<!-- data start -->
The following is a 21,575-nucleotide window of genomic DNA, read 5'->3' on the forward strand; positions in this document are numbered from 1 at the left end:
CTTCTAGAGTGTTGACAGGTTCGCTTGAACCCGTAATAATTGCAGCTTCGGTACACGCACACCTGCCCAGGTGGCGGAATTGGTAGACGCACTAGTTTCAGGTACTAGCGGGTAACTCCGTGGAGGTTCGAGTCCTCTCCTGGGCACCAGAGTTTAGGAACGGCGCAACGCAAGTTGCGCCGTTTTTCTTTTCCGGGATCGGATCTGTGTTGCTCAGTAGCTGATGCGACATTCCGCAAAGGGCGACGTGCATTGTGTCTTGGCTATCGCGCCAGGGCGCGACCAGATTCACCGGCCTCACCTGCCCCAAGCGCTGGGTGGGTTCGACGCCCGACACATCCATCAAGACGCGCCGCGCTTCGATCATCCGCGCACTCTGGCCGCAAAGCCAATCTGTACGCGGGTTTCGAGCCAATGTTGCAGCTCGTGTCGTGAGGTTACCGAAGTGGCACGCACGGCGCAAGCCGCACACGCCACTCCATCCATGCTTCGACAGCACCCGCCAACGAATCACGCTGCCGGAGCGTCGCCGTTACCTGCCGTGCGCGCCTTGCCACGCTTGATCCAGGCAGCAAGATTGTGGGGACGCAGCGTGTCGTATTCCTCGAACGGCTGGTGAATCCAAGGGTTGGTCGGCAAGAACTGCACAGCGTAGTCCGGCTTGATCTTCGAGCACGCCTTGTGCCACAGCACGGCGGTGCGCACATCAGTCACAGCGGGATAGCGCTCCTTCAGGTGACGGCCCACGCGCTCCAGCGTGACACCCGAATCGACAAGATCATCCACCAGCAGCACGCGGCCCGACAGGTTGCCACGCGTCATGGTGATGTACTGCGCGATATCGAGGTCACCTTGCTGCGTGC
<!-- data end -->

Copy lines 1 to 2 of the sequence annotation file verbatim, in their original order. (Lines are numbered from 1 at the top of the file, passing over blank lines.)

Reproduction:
The following is a 21,575-nucleotide window of genomic DNA, read 5'->3' on the forward strand; positions in this document are numbered from 1 at the left end:
CTTCTAGAGTGTTGACAGGTTCGCTTGAACCCGTAATAATTGCAGCTTCGGTACACGCACACCTGCCCAGGTGGCGGAATTGGTAGACGCACTAGTTTCAGGTACTAGCGGGTAACTCCGTGGAGGTTCGAGTCCTCTCCTGGGCACCAGAGTTTAGGAACGGCGCAACGCAAGTTGCGCCGTTTTTCTTTTCCGGGATCGGATCTGTGTTGCTCAGTAGCTGATGCGACATTCCGCAAAGGGCGACGTGCATTGTGTCTTGGCTATCGCGCCAGGGCGCGACCAGATTCACCGGCCTCACCTGCCCCAAGCGCTGGGTGGGTTCGACGCCCGACACATCCATCAAGACGCGCCGCGCTTCGATCATCCGCGCACTCTGGCCGCAAAGCCAATCTGTACGCGGGTTTCGAGCCAATGTTGCAGCTCGTGTCGTGAGGTTACCGAAGTGGCACGCACGGCGCAAGCCGCACACGCCACTCCATCCATGCTTCGACAGCACCCGCCAACGAATCACGCTGCCGGAGCGTCGCCGTTACCTGCCGTGCGCGCCTTGCCACGCTTGATCCAGGCAGCAAGATTGTGGGGACGCAGCGTGTCGTATTCCTCGAACGGCTGGTGAATCCAAGGGTTGGTCGGCAAGAACTGCACAGCGTAGTCCGGCTTGATCTTCGAGCACGCCTTGTGCCACAGCACGGCGGTGCGCACATCAGTCACAGCGGGATAGCGCTCCTTCAGGTGACGGCCCACGCGCTCCAGCGTGACACCCGAATCGACAAGATCATCCACCAGCAGCACGCGGCCCGACAGGTTGCCACGCGTCATGGTGATGTACTGCGCGATATCGAGGTCACCTTGCTGCGTGC